The al-Taqwa banking system, which was added to U.S. terrorism lists in November 2001 for al-Qaeda links, was established in 1988 with financing from the Egyptian Muslim Brotherhood. According to the U.S. Treasury Department, "$60 million collected annually for Hamas was moved to accounts with Bank al-Taqwa." Al-Taqwa shareholders include known Hamas members and individuals linked to al-Qaeda. A 1996 report by Italian intelligence further linked al-Taqwa to Hamas and other Palestinian groups, as well as to the Algerian Armed Islamic Group and the Egyptian al-Gama'a al-Islamiyya.
U.S. officials contend that, shortly after Palestinian violence erupted in September 2000, Iran assigned Imad Mughniyeh, Hizballah's international operations commander, to help Palestinian militant groups, specifically Hamas and Palestinian Islamic Jihad (PIJ). According to a former Clinton administration official, "Mugniyah got orders from Tehran to work with Hamas." In fact, in the March 27, 2002, "Passover massacre" suicide bombing, Hamas relied on the guidance of a Hizballah expert to build an extra-potent bomb. In June 2002, Iran gave PIJ a 70 percent increase in funds, and Tehran continues to train terrorists at camps in Lebanon's Beka'a Valley and in Iran proper. Iran also provides safe haven to two senior al-Qaeda fugitives who head the group's military committee, as well as to dozens of other al-Qaeda personnel. According to an Arab intelligence officer, some al-Qaeda operatives were instructed to leave the country, but were told that "they may be called on at some point to assist Iran."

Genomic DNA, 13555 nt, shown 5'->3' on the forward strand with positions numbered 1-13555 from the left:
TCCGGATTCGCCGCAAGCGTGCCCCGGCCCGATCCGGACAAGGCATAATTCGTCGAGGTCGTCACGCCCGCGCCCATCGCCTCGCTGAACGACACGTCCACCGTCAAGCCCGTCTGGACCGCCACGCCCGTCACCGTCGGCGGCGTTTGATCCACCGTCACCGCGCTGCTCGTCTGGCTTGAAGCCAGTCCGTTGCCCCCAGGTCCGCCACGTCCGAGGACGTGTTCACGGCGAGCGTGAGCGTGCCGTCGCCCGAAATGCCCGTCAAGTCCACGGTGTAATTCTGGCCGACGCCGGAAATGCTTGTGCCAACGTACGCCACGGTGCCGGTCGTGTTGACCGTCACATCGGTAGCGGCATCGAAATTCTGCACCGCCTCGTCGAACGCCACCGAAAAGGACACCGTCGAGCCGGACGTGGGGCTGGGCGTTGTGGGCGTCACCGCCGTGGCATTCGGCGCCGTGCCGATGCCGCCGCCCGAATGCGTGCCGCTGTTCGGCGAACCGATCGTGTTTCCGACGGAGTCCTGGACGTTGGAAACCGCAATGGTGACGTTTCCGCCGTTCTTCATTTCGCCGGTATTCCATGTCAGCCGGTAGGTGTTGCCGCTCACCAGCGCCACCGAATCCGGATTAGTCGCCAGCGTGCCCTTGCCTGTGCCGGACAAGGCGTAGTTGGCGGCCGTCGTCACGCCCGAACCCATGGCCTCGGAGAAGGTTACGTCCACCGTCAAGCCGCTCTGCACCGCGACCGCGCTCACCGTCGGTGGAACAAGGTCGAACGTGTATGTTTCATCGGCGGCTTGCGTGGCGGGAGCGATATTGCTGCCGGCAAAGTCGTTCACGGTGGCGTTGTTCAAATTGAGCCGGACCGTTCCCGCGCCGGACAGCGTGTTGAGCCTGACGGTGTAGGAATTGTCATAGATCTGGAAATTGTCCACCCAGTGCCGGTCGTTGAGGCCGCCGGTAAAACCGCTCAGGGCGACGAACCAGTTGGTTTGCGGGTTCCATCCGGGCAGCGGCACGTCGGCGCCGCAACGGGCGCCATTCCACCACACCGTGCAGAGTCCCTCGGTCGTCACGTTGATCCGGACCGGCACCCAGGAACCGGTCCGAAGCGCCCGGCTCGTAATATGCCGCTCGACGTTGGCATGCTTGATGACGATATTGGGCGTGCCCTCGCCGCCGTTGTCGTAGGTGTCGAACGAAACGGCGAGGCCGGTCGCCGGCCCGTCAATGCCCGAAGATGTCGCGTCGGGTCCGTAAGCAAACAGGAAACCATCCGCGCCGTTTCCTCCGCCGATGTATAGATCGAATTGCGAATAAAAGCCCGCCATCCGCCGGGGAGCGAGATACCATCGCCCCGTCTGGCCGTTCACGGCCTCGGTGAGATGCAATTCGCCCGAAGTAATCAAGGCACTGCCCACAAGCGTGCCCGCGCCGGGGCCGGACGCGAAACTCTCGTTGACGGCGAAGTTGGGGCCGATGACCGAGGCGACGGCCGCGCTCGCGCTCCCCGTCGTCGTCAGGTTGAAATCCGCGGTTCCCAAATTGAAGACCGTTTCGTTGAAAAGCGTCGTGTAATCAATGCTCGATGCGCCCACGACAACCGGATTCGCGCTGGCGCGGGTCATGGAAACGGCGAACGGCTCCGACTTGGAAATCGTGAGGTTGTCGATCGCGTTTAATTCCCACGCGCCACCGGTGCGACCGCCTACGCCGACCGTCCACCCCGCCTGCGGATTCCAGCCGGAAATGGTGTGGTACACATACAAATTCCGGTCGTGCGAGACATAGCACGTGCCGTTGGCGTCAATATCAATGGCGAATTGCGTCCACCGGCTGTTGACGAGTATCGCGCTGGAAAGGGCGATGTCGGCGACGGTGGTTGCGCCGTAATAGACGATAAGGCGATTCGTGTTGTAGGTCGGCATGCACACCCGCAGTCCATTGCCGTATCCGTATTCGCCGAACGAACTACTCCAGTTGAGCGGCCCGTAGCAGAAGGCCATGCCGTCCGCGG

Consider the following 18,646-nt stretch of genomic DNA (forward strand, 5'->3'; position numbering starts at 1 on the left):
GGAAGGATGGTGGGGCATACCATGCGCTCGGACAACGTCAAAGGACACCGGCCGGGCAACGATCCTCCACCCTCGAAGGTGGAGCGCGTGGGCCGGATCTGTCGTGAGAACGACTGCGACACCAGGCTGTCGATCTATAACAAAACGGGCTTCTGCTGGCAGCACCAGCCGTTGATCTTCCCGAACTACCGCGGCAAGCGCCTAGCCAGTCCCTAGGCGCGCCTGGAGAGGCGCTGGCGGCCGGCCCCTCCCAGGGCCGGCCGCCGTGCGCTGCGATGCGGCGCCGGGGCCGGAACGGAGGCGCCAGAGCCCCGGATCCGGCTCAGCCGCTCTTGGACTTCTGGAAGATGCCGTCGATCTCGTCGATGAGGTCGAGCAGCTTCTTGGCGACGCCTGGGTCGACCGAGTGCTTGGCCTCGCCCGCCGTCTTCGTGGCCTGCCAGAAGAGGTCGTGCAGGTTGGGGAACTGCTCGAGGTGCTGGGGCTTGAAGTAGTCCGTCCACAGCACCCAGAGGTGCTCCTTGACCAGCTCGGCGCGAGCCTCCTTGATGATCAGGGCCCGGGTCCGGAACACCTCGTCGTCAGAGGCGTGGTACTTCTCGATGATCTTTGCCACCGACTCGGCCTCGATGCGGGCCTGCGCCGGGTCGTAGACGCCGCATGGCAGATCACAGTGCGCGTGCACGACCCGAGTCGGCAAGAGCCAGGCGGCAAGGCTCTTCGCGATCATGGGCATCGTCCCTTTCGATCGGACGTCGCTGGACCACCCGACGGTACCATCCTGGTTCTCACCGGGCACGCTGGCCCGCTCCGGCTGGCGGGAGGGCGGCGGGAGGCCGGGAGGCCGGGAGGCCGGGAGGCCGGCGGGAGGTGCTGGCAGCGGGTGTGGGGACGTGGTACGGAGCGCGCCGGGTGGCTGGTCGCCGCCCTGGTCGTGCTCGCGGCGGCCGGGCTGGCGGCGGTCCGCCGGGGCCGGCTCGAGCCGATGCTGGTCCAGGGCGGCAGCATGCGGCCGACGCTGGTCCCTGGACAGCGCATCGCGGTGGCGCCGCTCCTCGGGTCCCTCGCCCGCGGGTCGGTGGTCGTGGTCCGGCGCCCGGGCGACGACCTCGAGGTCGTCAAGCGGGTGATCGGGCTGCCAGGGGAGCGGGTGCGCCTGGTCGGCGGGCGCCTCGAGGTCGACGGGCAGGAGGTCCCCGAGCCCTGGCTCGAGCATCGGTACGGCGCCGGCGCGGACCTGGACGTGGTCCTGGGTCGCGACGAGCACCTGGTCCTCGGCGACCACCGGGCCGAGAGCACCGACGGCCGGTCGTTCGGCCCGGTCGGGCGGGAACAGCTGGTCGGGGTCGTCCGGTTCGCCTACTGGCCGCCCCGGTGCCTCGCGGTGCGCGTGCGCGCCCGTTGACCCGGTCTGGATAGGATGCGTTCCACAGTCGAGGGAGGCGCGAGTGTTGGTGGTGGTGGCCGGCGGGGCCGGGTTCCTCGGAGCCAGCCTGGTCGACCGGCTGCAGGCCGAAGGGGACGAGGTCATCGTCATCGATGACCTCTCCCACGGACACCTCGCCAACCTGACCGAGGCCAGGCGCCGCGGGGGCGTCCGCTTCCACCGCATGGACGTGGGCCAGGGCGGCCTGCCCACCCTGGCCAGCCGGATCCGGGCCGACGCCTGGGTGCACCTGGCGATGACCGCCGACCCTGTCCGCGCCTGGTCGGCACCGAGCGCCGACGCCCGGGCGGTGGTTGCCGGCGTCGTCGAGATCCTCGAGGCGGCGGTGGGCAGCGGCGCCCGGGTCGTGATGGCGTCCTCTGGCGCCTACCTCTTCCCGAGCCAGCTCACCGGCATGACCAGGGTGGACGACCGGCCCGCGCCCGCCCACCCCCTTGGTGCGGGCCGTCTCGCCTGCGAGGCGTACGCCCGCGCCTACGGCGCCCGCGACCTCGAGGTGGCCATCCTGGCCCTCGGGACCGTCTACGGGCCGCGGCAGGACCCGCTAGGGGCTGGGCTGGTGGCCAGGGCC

Targeting the Logistical Net